“We focus on detailed city tours – most of them on foot – for travellers, schools, universities and corporate events,” says Jo. “The business comes from a deep passionate love for the inner city. We have the most amazing local artists and many big international artists are also coming here to paint. My favourites around here include Tapz, Mars, Bias, Mein and Empty.”

Artists make expert guides Jo can count many of these artists as friends. Both Mars and Bias have joined the Past Experiences team of expert guides who lead the tours. Bias was even moved to create a graffiti tribute to Jo’s pet dog when it passed away. This insider’s knowledge allows the tours to share some graffiti slang and look beyond the large-scale commissioned

‘We have the most amazing local artists and many big international artists are also coming here to paint’

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/ Jo’burg graffiti

public art to unearth smaller hidden gems that trace the development of artists within the graffiti culture here. Those on the tour will get to see the nascent ‘tags’ (a quick, one-colour signature) of some of the scene’s biggest artists when they were getting started and follow them to more advanced ‘throw-ups’ (where the signature is embellished with shading and extra colours) to larger ‘pieces’ that reveal how the artists have honed their illustrative skills.

Street art festivals These large-scale works are hard to do illegally – Jovi still has its anti-graffiti bylaws – because of the time and effort involved, so almost all are the result of commissions. The Gauteng provincial government is behind many of them and has also sanctioned festivals on the street art calendar. Among them is April’s Back to the City, which sees Jo’burg and Soweto’s leading and upcoming crews and artists giving the underpass pillars in the Newtown precinct an annual wild new look. October’s City of Gold Festival extends the invitation to international graffiti writers for a week of painting. Past Experiences is the festival’s official tour guide, leading visitors to the best of the new works. As well as the government’s regeneration projects, big businesses such as Nando’s, Strongbow and Ray-Ban are injecting large sums of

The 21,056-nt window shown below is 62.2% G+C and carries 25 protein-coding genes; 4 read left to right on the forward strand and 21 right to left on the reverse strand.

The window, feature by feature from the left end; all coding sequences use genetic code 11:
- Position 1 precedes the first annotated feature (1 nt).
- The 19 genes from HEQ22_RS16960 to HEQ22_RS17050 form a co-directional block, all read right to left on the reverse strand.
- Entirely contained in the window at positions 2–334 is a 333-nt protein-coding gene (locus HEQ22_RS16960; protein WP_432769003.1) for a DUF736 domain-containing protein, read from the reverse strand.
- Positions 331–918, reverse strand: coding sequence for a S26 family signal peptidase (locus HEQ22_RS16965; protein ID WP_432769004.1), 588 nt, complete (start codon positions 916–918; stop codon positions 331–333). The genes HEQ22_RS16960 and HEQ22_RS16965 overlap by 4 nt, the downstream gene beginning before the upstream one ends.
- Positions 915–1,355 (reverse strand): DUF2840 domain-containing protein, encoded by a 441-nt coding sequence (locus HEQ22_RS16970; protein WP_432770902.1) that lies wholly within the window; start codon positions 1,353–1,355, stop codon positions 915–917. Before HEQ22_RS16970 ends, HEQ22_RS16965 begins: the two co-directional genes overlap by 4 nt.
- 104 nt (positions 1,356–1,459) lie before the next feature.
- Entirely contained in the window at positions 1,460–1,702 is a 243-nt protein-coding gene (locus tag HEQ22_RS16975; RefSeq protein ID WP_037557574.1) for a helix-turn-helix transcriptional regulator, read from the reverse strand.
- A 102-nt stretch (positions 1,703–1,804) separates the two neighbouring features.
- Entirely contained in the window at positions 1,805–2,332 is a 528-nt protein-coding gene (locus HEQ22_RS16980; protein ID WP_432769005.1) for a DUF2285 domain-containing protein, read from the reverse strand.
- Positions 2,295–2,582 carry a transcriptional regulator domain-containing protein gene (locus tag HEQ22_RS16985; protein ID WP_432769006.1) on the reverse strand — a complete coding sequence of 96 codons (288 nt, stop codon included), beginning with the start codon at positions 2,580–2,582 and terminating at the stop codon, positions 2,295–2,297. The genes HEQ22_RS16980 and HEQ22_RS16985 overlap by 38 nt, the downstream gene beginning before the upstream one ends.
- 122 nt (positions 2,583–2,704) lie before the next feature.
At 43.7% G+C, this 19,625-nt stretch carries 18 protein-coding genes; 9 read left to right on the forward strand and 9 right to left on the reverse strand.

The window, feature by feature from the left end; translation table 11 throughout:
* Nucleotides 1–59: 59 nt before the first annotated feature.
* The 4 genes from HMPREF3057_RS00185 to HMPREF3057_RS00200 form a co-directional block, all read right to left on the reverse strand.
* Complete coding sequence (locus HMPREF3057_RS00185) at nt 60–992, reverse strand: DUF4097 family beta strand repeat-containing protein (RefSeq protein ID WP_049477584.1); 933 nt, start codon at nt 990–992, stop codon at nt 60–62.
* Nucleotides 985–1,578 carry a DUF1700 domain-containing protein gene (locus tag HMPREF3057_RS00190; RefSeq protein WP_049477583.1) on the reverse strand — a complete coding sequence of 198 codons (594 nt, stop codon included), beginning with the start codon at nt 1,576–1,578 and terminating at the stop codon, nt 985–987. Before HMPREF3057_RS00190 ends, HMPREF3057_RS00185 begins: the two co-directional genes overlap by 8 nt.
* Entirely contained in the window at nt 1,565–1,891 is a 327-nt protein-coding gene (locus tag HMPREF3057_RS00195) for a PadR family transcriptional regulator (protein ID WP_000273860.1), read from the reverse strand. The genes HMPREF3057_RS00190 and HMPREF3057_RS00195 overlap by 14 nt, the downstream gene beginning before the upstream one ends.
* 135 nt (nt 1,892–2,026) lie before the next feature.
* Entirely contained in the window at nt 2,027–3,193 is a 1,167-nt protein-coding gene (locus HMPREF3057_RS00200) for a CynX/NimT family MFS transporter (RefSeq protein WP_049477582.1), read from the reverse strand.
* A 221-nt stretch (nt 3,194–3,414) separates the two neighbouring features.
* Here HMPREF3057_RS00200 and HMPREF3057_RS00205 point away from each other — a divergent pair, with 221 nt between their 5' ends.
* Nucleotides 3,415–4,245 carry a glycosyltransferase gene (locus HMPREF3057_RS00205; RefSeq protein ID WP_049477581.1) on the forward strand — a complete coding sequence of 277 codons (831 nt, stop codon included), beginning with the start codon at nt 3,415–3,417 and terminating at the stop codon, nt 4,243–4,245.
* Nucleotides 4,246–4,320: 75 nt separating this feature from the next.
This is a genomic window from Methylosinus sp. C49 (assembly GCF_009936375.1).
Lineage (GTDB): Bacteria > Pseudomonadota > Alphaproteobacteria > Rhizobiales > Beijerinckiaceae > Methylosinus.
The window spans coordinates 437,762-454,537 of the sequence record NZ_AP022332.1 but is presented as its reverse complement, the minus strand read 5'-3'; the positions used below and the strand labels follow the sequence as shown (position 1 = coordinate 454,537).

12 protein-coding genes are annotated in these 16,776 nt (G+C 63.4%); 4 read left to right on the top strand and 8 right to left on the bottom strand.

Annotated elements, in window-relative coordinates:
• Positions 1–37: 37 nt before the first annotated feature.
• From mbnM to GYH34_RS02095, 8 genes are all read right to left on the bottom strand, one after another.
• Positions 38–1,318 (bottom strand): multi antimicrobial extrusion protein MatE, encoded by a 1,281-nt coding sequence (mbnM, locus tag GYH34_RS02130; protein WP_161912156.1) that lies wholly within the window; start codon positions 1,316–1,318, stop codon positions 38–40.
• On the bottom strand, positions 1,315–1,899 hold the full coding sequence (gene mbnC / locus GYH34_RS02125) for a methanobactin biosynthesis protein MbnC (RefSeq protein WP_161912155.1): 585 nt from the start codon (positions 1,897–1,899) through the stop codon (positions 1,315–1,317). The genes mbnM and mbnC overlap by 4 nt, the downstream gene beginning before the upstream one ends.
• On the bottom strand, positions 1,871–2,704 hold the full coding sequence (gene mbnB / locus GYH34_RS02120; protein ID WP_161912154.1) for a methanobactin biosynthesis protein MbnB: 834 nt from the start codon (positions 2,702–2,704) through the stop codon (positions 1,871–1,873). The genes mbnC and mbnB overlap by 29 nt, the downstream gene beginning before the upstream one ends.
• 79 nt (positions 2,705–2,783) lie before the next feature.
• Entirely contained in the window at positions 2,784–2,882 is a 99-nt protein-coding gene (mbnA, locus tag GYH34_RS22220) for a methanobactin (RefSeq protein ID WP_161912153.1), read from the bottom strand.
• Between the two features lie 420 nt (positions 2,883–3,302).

money, commissioning pieces as a way to support street artists and ally themselves with the trendy urban scene. The tribal art-inspired mural by Spanish artist Remed that runs the height of student accommodation block Remed’s View in Maboneng was the result of a commission by Adidas. The corporate affiliated pieces seem a long way from the voice of protest graffiti represented in the fight for democracy. However, Jo – who for her master’s degree in archaeology wrote her thesis on the historic political graffiti found at the old ‘Number 4’ prison in Constitution Hill where inmates have included Nelson Mandela and Mahatma Gandhi – sees the majority of these commissions still as an important form of outsider expression. While it’s clear her heart lies with the more informal work to be seen in the inner city areas rather than the massive murals of the CBD, she sees all the colourful creations as indicative of the power of the human spirit in the city. “Graffiti shows the city is alive, energetic and living,” she says. “It’s a positive force bringing art into the city, for everyone, not just in a gallery.” To book a graffiti tour with Past Experiences, visit If you would like to try your hand at graffiti art under the tutelage of one of Past Experiences’ partner artists, email